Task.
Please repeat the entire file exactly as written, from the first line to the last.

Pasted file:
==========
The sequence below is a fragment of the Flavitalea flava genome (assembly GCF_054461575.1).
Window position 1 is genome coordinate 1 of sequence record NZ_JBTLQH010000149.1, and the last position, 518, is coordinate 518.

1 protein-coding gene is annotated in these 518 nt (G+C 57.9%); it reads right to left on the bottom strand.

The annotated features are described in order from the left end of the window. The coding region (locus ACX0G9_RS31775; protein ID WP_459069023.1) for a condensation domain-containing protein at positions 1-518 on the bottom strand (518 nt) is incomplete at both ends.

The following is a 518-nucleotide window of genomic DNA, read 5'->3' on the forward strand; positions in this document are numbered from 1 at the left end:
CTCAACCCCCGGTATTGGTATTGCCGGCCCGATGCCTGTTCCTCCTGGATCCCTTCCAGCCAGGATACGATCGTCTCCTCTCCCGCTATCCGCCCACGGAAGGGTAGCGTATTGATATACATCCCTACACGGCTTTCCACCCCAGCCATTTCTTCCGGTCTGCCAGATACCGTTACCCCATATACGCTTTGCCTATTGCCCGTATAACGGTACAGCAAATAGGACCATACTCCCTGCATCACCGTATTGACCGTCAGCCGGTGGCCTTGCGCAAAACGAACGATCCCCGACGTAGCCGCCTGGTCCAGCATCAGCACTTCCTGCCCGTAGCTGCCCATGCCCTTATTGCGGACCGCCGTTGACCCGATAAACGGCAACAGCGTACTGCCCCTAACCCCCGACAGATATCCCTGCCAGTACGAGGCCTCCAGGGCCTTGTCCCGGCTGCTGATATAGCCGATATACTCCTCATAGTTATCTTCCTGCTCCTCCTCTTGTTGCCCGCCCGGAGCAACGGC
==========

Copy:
The sequence below is a fragment of the Flavitalea flava genome (assembly GCF_054461575.1).
Window position 1 is genome coordinate 1 of sequence record NZ_JBTLQH010000149.1, and the last position, 518, is coordinate 518.

1 protein-coding gene is annotated in these 518 nt (G+C 57.9%); it reads right to left on the bottom strand.

The annotated features are described in order from the left end of the window. The coding region (locus ACX0G9_RS31775; protein ID WP_459069023.1) for a condensation domain-containing protein at positions 1-518 on the bottom strand (518 nt) is incomplete at both ends.

The following is a 518-nucleotide window of genomic DNA, read 5'->3' on the forward strand; positions in this document are numbered from 1 at the left end:
CTCAACCCCCGGTATTGGTATTGCCGGCCCGATGCCTGTTCCTCCTGGATCCCTTCCAGCCAGGATACGATCGTCTCCTCTCCCGCTATCCGCCCACGGAAGGGTAGCGTATTGATATACATCCCTACACGGCTTTCCACCCCAGCCATTTCTTCCGGTCTGCCAGATACCGTTACCCCATATACGCTTTGCCTATTGCCCGTATAACGGTACAGCAAATAGGACCATACTCCCTGCATCACCGTATTGACCGTCAGCCGGTGGCCTTGCGCAAAACGAACGATCCCCGACGTAGCCGCCTGGTCCAGCATCAGCACTTCCTGCCCGTAGCTGCCCATGCCCTTATTGCGGACCGCCGTTGACCCGATAAACGGCAACAGCGTACTGCCCCTAACCCCCGACAGATATCCCTGCCAGTACGAGGCCTCCAGGGCCTTGTCCCGGCTGCTGATATAGCCGATATACTCCTCATAGTTATCTTCCTGCTCCTCCTCTTGTTGCCCGCCCGGAGCAACGGC